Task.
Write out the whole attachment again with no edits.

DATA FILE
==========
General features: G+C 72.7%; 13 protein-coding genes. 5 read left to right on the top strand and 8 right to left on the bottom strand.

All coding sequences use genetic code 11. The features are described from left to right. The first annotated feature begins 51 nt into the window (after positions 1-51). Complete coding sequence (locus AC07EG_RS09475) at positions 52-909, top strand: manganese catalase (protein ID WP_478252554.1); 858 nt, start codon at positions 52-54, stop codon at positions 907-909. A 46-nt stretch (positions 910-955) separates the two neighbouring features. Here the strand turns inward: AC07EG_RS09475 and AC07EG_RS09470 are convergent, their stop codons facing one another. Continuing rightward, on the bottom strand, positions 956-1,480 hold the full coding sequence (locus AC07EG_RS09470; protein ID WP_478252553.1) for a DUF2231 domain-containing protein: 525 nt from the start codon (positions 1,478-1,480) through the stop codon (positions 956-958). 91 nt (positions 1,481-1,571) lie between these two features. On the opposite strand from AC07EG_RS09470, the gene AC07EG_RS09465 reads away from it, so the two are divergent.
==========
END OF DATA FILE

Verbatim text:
General features: G+C 72.7%; 13 protein-coding genes. 5 read left to right on the top strand and 8 right to left on the bottom strand.

All coding sequences use genetic code 11. The features are described from left to right. The first annotated feature begins 51 nt into the window (after positions 1-51). Complete coding sequence (locus AC07EG_RS09475) at positions 52-909, top strand: manganese catalase (protein ID WP_478252554.1); 858 nt, start codon at positions 52-54, stop codon at positions 907-909. A 46-nt stretch (positions 910-955) separates the two neighbouring features. Here the strand turns inward: AC07EG_RS09475 and AC07EG_RS09470 are convergent, their stop codons facing one another. Continuing rightward, on the bottom strand, positions 956-1,480 hold the full coding sequence (locus AC07EG_RS09470; protein ID WP_478252553.1) for a DUF2231 domain-containing protein: 525 nt from the start codon (positions 1,478-1,480) through the stop codon (positions 956-958). 91 nt (positions 1,481-1,571) lie between these two features. On the opposite strand from AC07EG_RS09470, the gene AC07EG_RS09465 reads away from it, so the two are divergent.